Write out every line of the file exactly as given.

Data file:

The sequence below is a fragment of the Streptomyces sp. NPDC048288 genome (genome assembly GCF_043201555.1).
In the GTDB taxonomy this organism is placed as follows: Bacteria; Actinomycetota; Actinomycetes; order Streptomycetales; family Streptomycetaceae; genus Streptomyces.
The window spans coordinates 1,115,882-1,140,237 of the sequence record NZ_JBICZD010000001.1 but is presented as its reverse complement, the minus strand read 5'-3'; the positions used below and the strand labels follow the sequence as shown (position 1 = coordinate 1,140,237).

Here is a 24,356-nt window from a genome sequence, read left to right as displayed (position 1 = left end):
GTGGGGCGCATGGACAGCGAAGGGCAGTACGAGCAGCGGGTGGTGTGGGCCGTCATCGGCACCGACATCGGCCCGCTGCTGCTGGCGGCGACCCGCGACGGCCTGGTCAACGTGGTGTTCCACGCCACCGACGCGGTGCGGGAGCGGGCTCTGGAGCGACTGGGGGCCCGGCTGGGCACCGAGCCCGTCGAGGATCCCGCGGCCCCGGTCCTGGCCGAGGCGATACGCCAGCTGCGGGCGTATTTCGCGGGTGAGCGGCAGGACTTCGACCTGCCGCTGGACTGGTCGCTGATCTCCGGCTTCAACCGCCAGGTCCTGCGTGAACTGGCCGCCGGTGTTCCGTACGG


The sequence below is a fragment of the Streptomyces sp. NPDC048288 genome (genome assembly GCF_043201555.1).
In the GTDB taxonomy this organism is placed as follows: Bacteria; Actinomycetota; Actinomycetes; order Streptomycetales; family Streptomycetaceae; genus Streptomyces.
The window spans coordinates 1,115,882-1,140,237 of the sequence record NZ_JBICZD010000001.1 but is presented as its reverse complement, the minus strand read 5'-3'; the positions used below and the strand labels follow the sequence as shown (position 1 = coordinate 1,140,237).

Here is a 24,356-nt window from a genome sequence, read left to right as displayed (position 1 = left end):
GTGGGGCGCATGGACAGCGAAGGGCAGTACGAGCAGCGGGTGGTGTGGGCCGTCATCGGCACCGACATCGGCCCGCTGCTGCTGGCGGCGACCCGCGACGGCCTGGTCAACGTGGTGTTCCACGCCACCGACGCGGTGCGGGAGCGGGCTCTGGAGCGACTGGGGGCCCGGCTGGGCACCGAGCCCGTCGAGGATCCCGCGGCCCCGGTCCTGGCCGAGGCGATACGCCAGCTGCGGGCGTATTTCGCGGGTGAGCGGCAGGACTTCGACCTGCCGCTGGACTGGTCGCTGATCTCCGGCTTCAACCGCCAGGTCCTGCGTGAACTGGCCGCCGGTGTTCCGTACGG